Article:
Double Sunrise Young Women's Health: early teen to college years

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High School Relationships

During high school years, as a young women you value close friendships and maintaining relationships with your family. Part of this is your ability to think of what's important on the inside (what you value, feel and want) as well as the outside (how you look).

As you develop close friendships, you may find the journey rewarding some times, and disappointing at other times. Friendship that you hoped would be good may turn in a way that makes you uncomfortable, and classmates that for a time you did not notice, may turn out to be the kind of friend that you've wanted.

You may ask yourself, "What is a healthy relationship?" If you're not sure, perhaps you could discuss this with a friend. Keeping connected with others, and listening to various points of views, will help you make choices that are best for you.

When high school girls need someone to talk to, most tell me that they go to their friends first. Talking to friends can be helpful, but sometimes you need more than that. At times you need to talk to an adult. An important question to ask yourself is, "Who are the adults in my life that I feel that I could talk to?"

Why is it important to think ahead of an adult to talk to?
Research shows that when a young woman has one adult to talk to, that it enhances her health. Even if you don't have an immediate reason, it's good to think ahead, and besides, perhaps a friend of yours might need your ideas sometime. Here is a good exercise to help. First, find some quiet time. It may help to use a journal or pad of paper to jot down your ideas. Think of an adult that you feel comfortable and safe with. Usually this is someone who is non-judgmental and trustworthy. It could be a parent, neighbor, teacher, librarian, someone at church, or a relative. Begin your list, and add to it as days go by. It always helps to have a growing list...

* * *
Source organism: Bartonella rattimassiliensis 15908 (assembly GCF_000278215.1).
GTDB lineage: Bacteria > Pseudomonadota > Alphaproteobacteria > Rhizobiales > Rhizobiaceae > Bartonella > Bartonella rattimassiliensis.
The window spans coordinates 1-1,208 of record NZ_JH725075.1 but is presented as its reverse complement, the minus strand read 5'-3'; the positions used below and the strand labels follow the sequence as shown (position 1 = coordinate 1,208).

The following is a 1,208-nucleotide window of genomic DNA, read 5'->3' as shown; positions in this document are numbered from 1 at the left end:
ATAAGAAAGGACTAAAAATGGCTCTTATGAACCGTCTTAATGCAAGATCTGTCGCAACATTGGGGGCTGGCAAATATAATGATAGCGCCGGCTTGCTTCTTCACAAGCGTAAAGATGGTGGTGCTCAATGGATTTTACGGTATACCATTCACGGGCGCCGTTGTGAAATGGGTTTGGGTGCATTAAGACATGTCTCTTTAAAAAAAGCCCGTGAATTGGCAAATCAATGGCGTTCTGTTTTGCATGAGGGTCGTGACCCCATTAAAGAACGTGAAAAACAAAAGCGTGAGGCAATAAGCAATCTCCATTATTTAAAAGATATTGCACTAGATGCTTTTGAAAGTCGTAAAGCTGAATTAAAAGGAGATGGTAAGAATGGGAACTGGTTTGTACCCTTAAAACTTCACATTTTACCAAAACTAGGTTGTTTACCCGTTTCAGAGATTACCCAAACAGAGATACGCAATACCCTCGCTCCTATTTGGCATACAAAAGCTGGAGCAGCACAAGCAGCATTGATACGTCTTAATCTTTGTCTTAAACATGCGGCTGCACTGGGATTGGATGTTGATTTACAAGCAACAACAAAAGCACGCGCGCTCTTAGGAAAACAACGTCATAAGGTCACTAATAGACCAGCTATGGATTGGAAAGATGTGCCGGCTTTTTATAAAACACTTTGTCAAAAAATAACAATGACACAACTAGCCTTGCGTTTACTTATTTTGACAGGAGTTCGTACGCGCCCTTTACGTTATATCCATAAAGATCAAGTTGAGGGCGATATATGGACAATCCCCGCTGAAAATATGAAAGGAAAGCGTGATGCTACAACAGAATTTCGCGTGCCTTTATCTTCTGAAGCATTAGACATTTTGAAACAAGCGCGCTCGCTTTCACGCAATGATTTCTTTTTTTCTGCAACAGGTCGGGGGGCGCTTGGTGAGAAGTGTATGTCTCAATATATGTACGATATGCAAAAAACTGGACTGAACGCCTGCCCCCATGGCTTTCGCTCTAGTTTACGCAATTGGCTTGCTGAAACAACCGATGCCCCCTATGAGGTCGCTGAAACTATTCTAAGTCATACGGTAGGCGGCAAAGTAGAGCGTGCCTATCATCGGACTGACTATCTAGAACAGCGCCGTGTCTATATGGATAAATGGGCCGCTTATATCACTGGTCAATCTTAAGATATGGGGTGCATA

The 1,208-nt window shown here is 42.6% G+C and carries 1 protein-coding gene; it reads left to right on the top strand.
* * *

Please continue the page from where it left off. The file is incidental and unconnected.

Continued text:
What's the best way to approach an adult with a problem?
When you approach the adult, remember that you can approach them step by step. If at any point it does not feel right, you can slow down or even change your mind to go further. The important point is to remind yourself that there are adults you can talk to, and feel comfortable with. Always continue to try another adult until you find one who listens and helps you in a respectful and sensitive way.

Remember: If you need immediate help, you can: Call 911, or the operator, go to the Emergency Room. For less urgent help, you can notify your doctor or health care provider.

Keeping connected in order to grow

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